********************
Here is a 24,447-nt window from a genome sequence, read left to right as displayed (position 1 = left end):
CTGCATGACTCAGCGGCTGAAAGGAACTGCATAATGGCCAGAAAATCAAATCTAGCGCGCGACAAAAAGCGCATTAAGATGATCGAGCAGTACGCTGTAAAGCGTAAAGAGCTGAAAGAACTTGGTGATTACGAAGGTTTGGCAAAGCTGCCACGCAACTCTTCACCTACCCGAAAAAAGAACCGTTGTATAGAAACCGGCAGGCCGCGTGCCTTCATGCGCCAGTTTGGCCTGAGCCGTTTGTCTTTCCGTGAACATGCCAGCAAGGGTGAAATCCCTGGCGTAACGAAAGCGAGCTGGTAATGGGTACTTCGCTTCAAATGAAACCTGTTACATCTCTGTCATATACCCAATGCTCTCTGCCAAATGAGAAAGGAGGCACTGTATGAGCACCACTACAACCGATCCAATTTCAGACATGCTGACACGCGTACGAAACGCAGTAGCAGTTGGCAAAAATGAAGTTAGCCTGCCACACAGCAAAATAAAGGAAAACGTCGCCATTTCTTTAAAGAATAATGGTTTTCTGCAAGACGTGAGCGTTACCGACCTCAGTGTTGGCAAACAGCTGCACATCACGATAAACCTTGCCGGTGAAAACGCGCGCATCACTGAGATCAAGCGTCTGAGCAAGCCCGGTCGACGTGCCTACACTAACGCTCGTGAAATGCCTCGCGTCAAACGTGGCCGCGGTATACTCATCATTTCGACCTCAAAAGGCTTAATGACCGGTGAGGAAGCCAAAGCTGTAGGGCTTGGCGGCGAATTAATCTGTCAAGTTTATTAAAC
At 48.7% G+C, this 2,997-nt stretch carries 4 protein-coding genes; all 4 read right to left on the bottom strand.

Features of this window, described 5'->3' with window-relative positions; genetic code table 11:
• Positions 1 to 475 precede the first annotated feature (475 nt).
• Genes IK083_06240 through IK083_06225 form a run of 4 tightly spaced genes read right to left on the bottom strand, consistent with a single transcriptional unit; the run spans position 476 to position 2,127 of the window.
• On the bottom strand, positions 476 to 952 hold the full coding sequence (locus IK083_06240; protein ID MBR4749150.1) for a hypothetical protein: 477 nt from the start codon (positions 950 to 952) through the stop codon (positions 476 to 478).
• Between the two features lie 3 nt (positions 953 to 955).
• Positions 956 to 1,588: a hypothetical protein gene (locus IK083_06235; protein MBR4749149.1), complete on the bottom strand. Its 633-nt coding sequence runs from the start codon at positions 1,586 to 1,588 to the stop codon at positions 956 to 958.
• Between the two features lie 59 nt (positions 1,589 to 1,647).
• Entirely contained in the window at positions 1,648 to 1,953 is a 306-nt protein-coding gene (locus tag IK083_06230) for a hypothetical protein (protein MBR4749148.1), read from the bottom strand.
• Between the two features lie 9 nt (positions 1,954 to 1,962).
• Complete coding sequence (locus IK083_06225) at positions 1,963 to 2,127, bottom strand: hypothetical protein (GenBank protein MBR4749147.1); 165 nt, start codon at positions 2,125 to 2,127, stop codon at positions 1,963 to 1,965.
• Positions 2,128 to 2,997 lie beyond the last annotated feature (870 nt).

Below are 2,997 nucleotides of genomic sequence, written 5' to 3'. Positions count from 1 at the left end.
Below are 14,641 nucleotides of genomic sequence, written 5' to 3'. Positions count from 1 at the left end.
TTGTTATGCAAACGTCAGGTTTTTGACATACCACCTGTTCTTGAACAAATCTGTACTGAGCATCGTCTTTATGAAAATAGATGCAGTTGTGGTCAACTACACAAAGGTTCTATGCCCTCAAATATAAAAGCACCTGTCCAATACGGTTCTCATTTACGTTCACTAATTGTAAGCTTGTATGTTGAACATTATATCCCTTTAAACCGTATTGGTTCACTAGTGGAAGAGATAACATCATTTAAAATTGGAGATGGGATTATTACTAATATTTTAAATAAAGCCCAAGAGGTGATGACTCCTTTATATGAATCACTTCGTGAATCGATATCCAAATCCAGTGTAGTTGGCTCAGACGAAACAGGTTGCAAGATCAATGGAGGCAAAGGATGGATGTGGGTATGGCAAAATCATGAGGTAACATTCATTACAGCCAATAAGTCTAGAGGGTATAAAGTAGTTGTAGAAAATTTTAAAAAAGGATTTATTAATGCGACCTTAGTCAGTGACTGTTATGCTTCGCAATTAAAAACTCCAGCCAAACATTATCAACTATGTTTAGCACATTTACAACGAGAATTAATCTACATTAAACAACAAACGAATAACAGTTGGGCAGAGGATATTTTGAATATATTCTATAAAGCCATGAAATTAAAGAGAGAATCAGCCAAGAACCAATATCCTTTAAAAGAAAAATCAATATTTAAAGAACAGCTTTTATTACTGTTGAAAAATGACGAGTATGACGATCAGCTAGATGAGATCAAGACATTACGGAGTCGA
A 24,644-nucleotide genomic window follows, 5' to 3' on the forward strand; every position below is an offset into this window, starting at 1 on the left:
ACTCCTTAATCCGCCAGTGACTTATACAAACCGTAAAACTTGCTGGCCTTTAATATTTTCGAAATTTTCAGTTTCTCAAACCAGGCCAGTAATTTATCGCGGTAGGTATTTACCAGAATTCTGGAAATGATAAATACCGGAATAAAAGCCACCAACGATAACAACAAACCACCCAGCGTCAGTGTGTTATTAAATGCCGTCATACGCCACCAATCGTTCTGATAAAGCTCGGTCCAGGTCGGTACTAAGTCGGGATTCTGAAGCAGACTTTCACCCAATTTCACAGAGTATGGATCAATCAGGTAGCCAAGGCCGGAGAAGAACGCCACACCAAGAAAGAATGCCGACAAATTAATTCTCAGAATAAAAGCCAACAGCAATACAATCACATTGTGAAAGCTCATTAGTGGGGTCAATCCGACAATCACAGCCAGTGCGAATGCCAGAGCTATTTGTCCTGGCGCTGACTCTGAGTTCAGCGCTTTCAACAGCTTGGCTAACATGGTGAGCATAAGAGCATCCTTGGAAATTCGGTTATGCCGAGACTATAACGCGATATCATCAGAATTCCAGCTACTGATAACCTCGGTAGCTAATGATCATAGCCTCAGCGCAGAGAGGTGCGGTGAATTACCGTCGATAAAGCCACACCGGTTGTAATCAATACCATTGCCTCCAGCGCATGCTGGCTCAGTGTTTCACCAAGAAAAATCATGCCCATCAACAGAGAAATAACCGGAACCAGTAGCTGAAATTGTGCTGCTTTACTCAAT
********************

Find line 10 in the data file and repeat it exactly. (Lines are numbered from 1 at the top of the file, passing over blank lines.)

• Between the two features lie 59 nt (positions 1,589 to 1,647).